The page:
Trump’s visit to Beaver County cracker plant sparks protests | News | Pittsburgh | Pittsburgh City Paper
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Trump’s visit to Beaver County cracker plant sparks protests 

click to enlarge Protesters in Beaver borough - CP PHOTO: RYAN DETO
  • CP photo: Ryan Deto
  • Protesters in Beaver borough
President Donald Trump visited the Shell cracker plant construction project in Beaver County today to show his administration's support of the plant. The cracker plant will refine natural gas and turn it into plastics and has been supported not only by Trump, but also Pennsylvania Gov. Tom Wolf and Allegheny County Executive Rich Fitzgerald, both Democrats.

But across the river from the cracker plant in Beaver borough, more than 100 protesters gathered to decry Trump’s environmental policies and the creation of the cracker plant.

Natalie Leslie, a Beaver County resident, organized the rally and told the crowd that Trump has failed to do anything to address environmental concerns.

“He is not concerned at all for the state of the environment,” says Leslie. “We need this man out of office or this will not end.”

One of the concerns brought up by environmentalists was the amount of plastic the cracker plant would create. Cracker plants create plastic pellets that are typically shipped to manufacturers to create many different plastic products. Environmentalists worry the cracker plant and potential future plants will further incentivize a large supply chain of plastics at a time when many people are trying to cut back on using plastic.

According to National Geographic, there are more than 8.3 billion metric tons of plastic worldwide, most of it created for disposable products that end up as trash.
Terrie Baumgardner is a member of the Breathe Project air quality group who lives six miles from the cracker plant, which is located near Monaca. She mentioned a recently published consortium of 1,500 studies that show the negative side effects of natural-gas drilling, which is necessary to fuel cracker plants. The Beaver County cracker plant has been permitted to emit 2.2 million tons of carbon dioxide, the equivalent of adding more than 480,000 cars to the region.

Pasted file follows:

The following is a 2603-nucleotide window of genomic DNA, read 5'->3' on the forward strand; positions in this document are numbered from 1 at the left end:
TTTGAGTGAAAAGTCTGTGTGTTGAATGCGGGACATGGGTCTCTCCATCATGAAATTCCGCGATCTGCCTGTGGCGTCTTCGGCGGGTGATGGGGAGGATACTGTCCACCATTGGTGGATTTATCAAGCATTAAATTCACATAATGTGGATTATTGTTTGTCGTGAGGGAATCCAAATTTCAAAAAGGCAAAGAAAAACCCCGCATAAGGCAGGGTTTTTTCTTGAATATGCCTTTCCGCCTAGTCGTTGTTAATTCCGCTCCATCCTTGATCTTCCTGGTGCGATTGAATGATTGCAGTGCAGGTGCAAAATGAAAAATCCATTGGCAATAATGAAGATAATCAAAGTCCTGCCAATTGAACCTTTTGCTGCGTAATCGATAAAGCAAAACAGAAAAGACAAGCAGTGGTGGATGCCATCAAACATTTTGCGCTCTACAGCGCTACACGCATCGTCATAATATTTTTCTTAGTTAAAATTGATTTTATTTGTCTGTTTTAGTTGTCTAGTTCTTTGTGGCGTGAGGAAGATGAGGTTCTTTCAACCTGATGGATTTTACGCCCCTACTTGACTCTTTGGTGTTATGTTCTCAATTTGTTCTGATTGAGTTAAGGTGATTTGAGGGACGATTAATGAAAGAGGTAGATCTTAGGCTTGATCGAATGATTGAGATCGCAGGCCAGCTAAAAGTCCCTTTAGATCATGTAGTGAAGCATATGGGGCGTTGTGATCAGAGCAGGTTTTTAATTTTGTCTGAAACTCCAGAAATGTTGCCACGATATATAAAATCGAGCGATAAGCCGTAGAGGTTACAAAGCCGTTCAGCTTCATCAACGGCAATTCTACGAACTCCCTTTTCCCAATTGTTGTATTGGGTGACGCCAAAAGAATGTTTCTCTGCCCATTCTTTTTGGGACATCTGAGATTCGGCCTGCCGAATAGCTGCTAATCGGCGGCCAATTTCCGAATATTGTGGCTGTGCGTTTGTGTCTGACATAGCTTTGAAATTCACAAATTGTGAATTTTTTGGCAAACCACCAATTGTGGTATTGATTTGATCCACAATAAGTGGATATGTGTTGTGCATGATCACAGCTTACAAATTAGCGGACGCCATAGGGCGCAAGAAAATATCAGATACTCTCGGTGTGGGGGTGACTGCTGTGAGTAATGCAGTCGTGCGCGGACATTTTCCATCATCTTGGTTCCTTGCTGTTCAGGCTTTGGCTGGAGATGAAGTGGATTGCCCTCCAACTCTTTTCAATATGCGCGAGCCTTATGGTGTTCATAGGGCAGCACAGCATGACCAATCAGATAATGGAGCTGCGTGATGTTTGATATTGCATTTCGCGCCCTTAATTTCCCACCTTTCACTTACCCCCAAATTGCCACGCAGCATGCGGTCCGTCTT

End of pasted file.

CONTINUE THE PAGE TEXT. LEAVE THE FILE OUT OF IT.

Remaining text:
She says fracking and the cracker plant are too dangerous to the regions’ public health to support, and that the boon of plastic that it will create is temporary.

“We don’t need that,” says Baumgardner referencing the water contamination, air pollution, and greenhouse gases that fracking has shown to create. “We don’t need the plastic this plant will produce. This plant will accelerate climate change.”

During his visit to the cracker plant, Trump said the problem with plastics wasn’t that it was being created or used, but that it was being produced by China and other Asian countries.
“Plastics are fine, but you have to know what to do with them,” said Trump, according to White House pool transcripts. “But other countries are not taking care of their plastic use and they haven’t for a long time.”

According to the Environmental Protection Agency, only 9.1 percent of plastic generated in the U.S. was recycled in 2015. About 15 percent of U.S. plastic was combusted for energy, and 75 percent was sent to landfills, the majority of which was shipped to other countries, including China.

Protesters in Beaver carried signs that were anti-fracking, anti-plastic waste, and in favor of the Green New Deal, a sweeping proposal to move the U.S. off of reliance on fossil fuels by providing jobs building wind and solar energy plants, as well as upgrading the country's infrastructure and electrical grid.

Carl Davidson, of Aliquippa, attended the rally and says Beaver County needs the Green New Deal. “God bless AOC,” says Davidson, referring to U.S. Rep. Alexandria Ocasio-Cortez (D-N.Y.) who has been a staunch advocate for the Green New Deal.

He says that while the cracker plant is providing about 5,000 temporary construction jobs, the plant will only provide 600 permanent jobs. Shell was provided with $1.65 billion in subsidies for building the cracker plant.

“This plant will produce plastics and methane,” says Davidson. “It’s dangerous and poisonous.”

He noted the legacy in Beaver County to sacrifice public health for jobs, noting the county’s history producing steel. But Davidson says it doesn’t have to continue. The county could support the Green New Deal to create sustainable, green jobs. He says government costs associated with the Green New Deal shouldn’t be a major concern, because the jobs and infrastructure created will be productive and thus worth the investment. For example, he says President Franklin Roosevelt didn’t fret about costs when creating the Hoover Dam.

“If you want to build something productive,” says Davidson. “It doesn’t matter about the costs. It will be worth it. The money will come back.”
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